Some of my inspiration for creating this world, then, has been to show that portal fantasy doesn't have to be some kind of no-impact grotto in the back of the genre, a thing tucked into a closet, reachable only by neglected and unremarkable orphans. But the biodiversity of the Galapagos islands and the voyage and work of Charles Darwin were also big influences. The land masses on Stormwrack are small, accessible only by sail, and each has a unique culture and a microclimate that determines what kind of magic its population can perform there. The result is a place with a little of everything: magic sailing ships, pirates, duelling judges, a curse on the race of cats, nearly immortal Empresses of the plains, magically tamed volcanoes and, strangely, a lot of unsolved crimes and lawsuits over the theft of natural resources and ownership of spells.
I was less interested in taking a character back and forth through a looking glass, in other words, and more into the idea of smashing the thing, taking mirror shards and making a big, glittering disco ball of a culture that would cast many reflections, have lots of sharp edges and, eventually, the potential to create a huge magical mess.

My Thoughts

A Daughter of No Nation by A.M. Dellamonica
Publisher: Tor
Publication Date: December 1st, 2015
Pages: 352
Series: Hidden Sea Tales #2
Source: Publisher **I received this book for free from the publisher in exchange for an honest review**
Rating: 3/5

The second novel in the Stormwrack series, following a young woman's odyssey into a fantastical age-of-sail world

All Sophie Hansa wanted was to meet her birth parents. Instead, she and her brother found themselves transported to another world made up of giant archipelagos and people who can magically alter themselves. With her business in Stormwrack finished, it looked like Sophie had seen the last of the Fleet, until she finds the captain of her late aunt’s ship, Garland Parrish, waiting for her at her parents' home.

Sophie finds out that her birth mother has been imprisoned by her birth father for hiding their daughter, and now Sophie must return to Stormwrack to talk the father she never knew into releasing the mother who wants nothing to do with her. Not only does she have to navigate the troubled social waters of her father’s home nation, she also finds herself in the middle of a conspiracy that could lead to open civil war in the Fleet.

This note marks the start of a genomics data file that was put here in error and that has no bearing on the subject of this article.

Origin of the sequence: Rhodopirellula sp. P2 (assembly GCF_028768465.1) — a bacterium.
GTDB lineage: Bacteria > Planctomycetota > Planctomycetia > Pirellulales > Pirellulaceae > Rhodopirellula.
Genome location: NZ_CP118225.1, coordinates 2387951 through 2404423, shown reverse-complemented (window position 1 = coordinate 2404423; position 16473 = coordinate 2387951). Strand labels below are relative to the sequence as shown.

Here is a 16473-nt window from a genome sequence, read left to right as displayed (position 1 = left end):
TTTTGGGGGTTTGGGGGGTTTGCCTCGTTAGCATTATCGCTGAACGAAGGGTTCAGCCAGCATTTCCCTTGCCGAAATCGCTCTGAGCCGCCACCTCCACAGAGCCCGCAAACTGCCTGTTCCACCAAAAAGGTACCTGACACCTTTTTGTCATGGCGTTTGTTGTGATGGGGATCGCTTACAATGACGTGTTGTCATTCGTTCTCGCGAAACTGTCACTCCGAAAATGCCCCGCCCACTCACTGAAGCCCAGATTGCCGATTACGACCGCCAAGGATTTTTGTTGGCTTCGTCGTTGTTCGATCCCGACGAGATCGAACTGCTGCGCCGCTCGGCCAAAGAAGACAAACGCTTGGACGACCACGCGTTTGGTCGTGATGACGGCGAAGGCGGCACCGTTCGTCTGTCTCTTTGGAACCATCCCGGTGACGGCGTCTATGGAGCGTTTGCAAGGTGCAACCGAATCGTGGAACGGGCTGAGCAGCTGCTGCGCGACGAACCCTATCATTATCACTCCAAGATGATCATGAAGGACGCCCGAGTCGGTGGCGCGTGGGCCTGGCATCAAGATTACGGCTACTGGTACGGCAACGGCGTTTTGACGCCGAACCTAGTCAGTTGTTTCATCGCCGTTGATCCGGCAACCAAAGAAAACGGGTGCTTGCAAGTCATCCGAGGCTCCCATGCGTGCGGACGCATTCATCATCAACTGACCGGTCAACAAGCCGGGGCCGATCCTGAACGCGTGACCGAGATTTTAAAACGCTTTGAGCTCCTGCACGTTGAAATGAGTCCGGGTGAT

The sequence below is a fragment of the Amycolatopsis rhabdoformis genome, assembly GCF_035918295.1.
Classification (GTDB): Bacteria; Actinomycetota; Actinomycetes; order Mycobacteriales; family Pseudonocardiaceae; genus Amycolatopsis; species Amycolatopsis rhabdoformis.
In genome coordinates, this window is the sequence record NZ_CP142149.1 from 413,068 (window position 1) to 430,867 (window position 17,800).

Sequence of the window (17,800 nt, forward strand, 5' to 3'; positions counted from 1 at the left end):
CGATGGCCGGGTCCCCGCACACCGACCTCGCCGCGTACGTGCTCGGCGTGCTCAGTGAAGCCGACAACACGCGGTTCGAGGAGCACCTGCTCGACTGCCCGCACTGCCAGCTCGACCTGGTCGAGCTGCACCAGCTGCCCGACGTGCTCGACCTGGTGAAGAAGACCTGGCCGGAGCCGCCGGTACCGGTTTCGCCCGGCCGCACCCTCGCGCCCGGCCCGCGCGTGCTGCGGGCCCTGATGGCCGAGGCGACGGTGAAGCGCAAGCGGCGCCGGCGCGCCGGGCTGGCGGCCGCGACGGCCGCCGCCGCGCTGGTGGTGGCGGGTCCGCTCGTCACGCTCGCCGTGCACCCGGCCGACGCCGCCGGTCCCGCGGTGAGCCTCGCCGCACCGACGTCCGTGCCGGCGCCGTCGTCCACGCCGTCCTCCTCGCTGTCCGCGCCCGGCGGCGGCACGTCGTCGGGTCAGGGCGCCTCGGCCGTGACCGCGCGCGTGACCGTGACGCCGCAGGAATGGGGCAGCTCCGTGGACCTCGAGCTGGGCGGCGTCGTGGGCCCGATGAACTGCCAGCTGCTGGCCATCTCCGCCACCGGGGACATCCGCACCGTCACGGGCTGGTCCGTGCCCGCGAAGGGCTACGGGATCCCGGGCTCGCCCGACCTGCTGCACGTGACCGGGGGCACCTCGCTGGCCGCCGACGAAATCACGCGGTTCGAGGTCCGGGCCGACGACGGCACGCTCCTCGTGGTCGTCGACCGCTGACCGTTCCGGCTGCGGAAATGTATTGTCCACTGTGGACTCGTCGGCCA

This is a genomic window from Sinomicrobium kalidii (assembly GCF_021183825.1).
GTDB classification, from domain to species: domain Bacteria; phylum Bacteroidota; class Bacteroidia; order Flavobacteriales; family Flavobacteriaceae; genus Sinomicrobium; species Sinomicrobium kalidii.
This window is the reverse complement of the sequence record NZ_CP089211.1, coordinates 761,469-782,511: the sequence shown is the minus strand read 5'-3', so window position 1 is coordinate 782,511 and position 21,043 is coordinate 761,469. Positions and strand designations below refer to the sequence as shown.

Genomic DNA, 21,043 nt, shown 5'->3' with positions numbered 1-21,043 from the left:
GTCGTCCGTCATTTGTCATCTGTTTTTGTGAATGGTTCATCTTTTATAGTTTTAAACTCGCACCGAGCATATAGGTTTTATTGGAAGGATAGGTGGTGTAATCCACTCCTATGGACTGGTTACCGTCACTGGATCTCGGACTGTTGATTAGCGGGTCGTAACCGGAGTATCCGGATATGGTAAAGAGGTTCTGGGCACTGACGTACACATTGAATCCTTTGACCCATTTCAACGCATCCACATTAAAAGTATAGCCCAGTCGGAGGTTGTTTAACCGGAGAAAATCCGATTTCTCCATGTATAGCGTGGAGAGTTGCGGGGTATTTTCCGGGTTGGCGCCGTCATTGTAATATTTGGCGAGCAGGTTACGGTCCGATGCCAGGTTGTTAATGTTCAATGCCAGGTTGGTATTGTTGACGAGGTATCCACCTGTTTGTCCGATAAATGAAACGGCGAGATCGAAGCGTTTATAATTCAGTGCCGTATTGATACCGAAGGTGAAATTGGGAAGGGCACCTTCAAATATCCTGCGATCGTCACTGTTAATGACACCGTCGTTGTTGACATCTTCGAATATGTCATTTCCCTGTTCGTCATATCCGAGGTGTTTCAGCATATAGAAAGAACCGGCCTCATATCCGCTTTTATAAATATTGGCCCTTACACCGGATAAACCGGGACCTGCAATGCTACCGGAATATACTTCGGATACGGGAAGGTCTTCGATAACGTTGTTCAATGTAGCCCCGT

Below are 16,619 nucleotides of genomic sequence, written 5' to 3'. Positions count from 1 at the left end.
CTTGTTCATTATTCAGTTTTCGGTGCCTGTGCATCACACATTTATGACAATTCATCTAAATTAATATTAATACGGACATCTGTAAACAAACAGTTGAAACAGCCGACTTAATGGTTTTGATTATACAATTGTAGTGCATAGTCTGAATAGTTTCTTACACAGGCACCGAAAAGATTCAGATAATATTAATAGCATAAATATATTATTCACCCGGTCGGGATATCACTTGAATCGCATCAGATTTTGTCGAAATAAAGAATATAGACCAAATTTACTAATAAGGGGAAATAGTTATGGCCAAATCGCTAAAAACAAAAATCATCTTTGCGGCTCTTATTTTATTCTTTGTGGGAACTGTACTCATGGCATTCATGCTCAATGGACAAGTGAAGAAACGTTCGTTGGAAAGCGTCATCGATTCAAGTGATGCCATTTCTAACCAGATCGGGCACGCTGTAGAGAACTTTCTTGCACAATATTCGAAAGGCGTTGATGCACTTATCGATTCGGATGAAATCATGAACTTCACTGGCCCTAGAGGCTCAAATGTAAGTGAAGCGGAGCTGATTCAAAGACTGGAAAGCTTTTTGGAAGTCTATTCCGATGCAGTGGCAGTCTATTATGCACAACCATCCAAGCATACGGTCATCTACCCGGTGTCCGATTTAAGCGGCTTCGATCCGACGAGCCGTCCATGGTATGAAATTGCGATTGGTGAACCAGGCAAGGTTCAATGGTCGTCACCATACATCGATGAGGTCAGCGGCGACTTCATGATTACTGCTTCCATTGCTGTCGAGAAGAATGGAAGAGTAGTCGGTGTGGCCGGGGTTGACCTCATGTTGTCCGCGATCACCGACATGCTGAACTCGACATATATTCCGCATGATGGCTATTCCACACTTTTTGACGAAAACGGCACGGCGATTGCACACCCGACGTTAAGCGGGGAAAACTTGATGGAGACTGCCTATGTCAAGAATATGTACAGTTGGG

Now Sophie, Bram, and Parrish must unravel a decades-old mystery if they hope to free Sophie’s mom and preserve the peace ensured by the nations united in the Fleet.

A Daughter of No Nation wastes no time in throwing Sophie(and readers) right back into Stormwrack. For the past six months, ever since Sophie has been back on earth, she has been preparing for this moment as well. It was only a matter of time before she found herself back in Stormwrack. So when Parrish and Verena show up needing her help she's all to willing.

A Daughter of No Nation is still a political fantasy. Which is very apparent when everyone seems to be a lawyer getting around the loopholes in the law. But I found A Daughter of No Nation to be more on the family drama side. Sophie is kind of forced to travel with her birth father to his home island where he can claim her as his child; and hopefully they can get to know each other. In exchange he will help to get her birth mother(his (ex-)wife) off on her many charges. Things aren't as easy at the for Sophie though. Getting to know the powerful man her father is leaves Sophie paranoid and distrustful.

For me, Sophie was very frustrating for a good portion of the book. She hates her father calling her child, as she's twenty-five, but the irony there is that she spends that amount of time acting like one. I understand that she's not going to be quickly taken with a man she's just met. And also learning that some of the life he's accustomed to and lives is against her morals is going to be hard to overcome. But Sophie's attitude absolutely sucked. Sophie was judgmental and distrustful of him pretty much right away. Than add on her very childish and insensitive behavior and I'm very surprised he kept his contract that long. For the most part her dad was quite sincere and excited to show her his home. Obviously in a place like Stormwrack Sophie is right to have some reservations about him, it's just her behavior was really inexcusable.

Besides my frustrations with Sophie, A Daughter of No Nation has some more awesome world expansion. With each island being it's own governing body there all going to be different and have different laws and ways. So this book offered more insight there. Like how regressed this world really is to modern day earth. I also thoroughly enjoyed Sophie and Bram putting their brains towards the discovery of how Stormwrack fits with earth. Is the past? The future? Another dimension? The whole mapping Stormwrack against earth speaks to the geography nerd in me. 

By far the world building is the strongest element of the books. Although a strong cast of characters is a close second. I still find Parrish mysterious. Verena is a great moody teenager. And Sophie and Bram have a great sibling dynamic. That's really the tip of the iceberg. It's a big world, so plenty of unique characters make appearances.

With one more book to go in the Hidden Sea Tales trilogy, I'm impatient to get more of Stormwrack. See how everyone fairs in a world rift with magic, politics, unrest and conspiracies. Or just you know, being antsy for the finale. 

I want to give a massive thank you to Raincoast for including me in this blog tour. As well as an even bigger thanks to Alyx for taking the time to answer my questions.

Happy reading!